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116 JET Participants Leave for Japan to Teach English

JET participants, who teach English to Japanese students or work for international relations for local municipalities, left O’Hare Airport for Japan on July 26. The participants will give Japanese students opportunities to interact with native English speakers. The program especially is extremely valuable to the students in rural areas where the students seldom have a chance to speak English with foreign visitors.
JET (Japan Exchange and Teaching) Program is supported by the Japanese Government and municipalities, and recruits participants from 40 countries. This year, 116 participants were recruited from the jurisdiction of the Consulate General of Japan at Chicago, and the number is the biggest among the consular offices in the U.S.

A day before their departure, the Consulate General of Japan at Chicago hosted the pre-departure orientation and send-off reception on July 25 at the Holiday Inn Express Chicago O’Hare.
In her opening remarks, Deputy Consul Keiko Yanai said that JET participants are a key part of Japan-US friendship, and have brought the two countries closer at the people to people’s level over 30 years. She encouraged them saying, “You will meet people, who you always remember in your hearts, co-workers who mentor you, students who inspire you, and friends who help you. You will touch their lives as well by sharing much about America, its people, its places, its music and sports, and its can do spirits.”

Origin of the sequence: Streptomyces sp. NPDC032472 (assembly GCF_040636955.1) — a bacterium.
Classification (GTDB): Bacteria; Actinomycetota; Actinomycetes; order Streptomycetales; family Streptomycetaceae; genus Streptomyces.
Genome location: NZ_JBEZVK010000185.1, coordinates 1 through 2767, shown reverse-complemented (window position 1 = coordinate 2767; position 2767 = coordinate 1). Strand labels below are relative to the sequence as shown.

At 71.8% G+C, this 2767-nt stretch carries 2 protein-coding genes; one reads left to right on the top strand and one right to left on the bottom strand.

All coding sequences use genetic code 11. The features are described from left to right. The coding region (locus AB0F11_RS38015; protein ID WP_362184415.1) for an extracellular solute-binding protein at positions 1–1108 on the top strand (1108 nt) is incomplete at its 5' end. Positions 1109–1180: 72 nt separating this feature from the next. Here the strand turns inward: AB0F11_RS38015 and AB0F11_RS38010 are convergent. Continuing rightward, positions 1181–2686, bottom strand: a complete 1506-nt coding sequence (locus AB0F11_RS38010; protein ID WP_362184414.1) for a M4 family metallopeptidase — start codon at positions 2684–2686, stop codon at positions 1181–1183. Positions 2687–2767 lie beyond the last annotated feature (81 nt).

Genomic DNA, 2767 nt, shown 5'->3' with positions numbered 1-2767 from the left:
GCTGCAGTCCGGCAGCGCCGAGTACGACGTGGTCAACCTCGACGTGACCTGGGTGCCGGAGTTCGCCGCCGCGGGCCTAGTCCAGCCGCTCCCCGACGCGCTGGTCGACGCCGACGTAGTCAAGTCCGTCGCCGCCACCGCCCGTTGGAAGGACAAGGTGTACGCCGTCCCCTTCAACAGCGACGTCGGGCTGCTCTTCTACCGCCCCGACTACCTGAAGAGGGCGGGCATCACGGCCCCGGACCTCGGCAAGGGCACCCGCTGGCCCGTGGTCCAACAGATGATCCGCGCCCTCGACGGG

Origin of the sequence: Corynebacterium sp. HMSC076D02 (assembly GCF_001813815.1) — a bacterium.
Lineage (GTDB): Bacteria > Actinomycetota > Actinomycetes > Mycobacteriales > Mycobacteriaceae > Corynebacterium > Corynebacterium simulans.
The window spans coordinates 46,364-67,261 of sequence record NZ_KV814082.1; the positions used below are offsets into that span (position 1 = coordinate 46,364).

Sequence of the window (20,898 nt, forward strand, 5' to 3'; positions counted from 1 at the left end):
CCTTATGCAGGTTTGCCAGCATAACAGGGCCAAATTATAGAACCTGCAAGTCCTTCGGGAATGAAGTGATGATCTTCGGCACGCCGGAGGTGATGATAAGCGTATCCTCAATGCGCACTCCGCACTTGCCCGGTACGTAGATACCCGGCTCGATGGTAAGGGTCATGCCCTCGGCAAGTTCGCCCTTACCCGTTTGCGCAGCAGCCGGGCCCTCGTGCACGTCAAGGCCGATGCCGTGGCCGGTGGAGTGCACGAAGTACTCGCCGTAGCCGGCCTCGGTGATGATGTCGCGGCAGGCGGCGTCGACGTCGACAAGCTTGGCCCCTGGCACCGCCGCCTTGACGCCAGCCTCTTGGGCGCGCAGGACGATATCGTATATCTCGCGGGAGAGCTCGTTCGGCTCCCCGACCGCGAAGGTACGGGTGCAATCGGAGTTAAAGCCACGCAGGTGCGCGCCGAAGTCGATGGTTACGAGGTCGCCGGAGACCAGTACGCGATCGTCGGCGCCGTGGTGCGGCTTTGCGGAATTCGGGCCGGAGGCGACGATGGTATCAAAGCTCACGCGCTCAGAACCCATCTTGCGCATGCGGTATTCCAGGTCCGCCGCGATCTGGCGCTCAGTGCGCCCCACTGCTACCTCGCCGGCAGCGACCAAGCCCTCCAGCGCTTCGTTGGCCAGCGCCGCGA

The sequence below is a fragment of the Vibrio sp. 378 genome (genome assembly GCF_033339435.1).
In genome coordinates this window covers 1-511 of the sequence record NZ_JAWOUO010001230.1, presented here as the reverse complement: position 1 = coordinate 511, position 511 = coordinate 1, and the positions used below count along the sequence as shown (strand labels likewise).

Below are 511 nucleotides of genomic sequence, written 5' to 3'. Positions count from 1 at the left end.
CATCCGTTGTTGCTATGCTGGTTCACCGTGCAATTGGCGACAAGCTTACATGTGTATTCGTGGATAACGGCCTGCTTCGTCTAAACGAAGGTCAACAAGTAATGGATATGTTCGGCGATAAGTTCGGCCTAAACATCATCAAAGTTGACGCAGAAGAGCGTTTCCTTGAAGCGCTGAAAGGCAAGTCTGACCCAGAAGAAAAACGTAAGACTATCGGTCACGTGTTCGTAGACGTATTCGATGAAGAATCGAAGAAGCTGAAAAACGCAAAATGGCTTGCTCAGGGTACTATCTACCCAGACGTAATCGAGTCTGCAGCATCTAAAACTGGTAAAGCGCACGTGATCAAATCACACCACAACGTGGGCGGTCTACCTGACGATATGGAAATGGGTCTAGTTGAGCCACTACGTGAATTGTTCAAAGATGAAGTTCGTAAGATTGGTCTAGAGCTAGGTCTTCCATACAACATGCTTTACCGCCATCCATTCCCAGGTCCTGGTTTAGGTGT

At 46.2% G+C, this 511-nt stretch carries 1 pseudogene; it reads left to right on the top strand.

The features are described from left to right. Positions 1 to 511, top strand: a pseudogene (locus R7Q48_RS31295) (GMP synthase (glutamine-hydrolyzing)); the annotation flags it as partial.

Andrew Principe, former JET participant, made a toast and gave advice to the participants. One is keeping one’s goal for whatever he/she wants to accomplish in Japan, so they are able to get through all their struggles. Another is taking advantage of the support and service of JET Alumni.

According to Wesley Julian, President of JET Alumni Association Chicago, JET Alumni Association International consists of 55 Alumni Chapters around the world and has been serving 58,000 JET alumni. Chicago chapter has about 500 members in Illinois, Wisconsin, and Indiana, and has been actively engaged in providing support for JET program, providing cultural events, professional networking opportunities, and more.
Julian advised the participants saying, “Do your best always to say, ‘Yes.’” He encouraged them to actively accept invitations from local people to experience food, culture, customs, and people to people relationship. He also said, “You are public servants, and everything you do will be noticed. You are representations of our country of the JET program and JET Alumni of Chicago.”

Austin Gilkeson, a JET alumni, emceed the reception and took questions from the participants, who had some degrees of anxiety. Their concerns were unknown insects, buying a car, driving on roads, housing, loneliness, communications, and so on. Gilkeson and other alumni answered each question.

Kelly Madison taught English at 14 schools in Nichinan City, Miyazaki Prefecture. At first, she didn’t speak any Japanese and had difficulties communicating with workers in the City Hall and co-teachers at schools, who spoke little English.
She said that JET Alumni offered many language programs in Miyazaki City, so she bought a car and drove to the City to take classes. According to her, JET offers many services such as giving phone numbers, skype and e-mail communications.
After she learned more of the Japanese language, it became much easier to communicate with local people. She said, “I didn’t care about my apartment because I was able to be doing things all days. I was very involved (in the community).”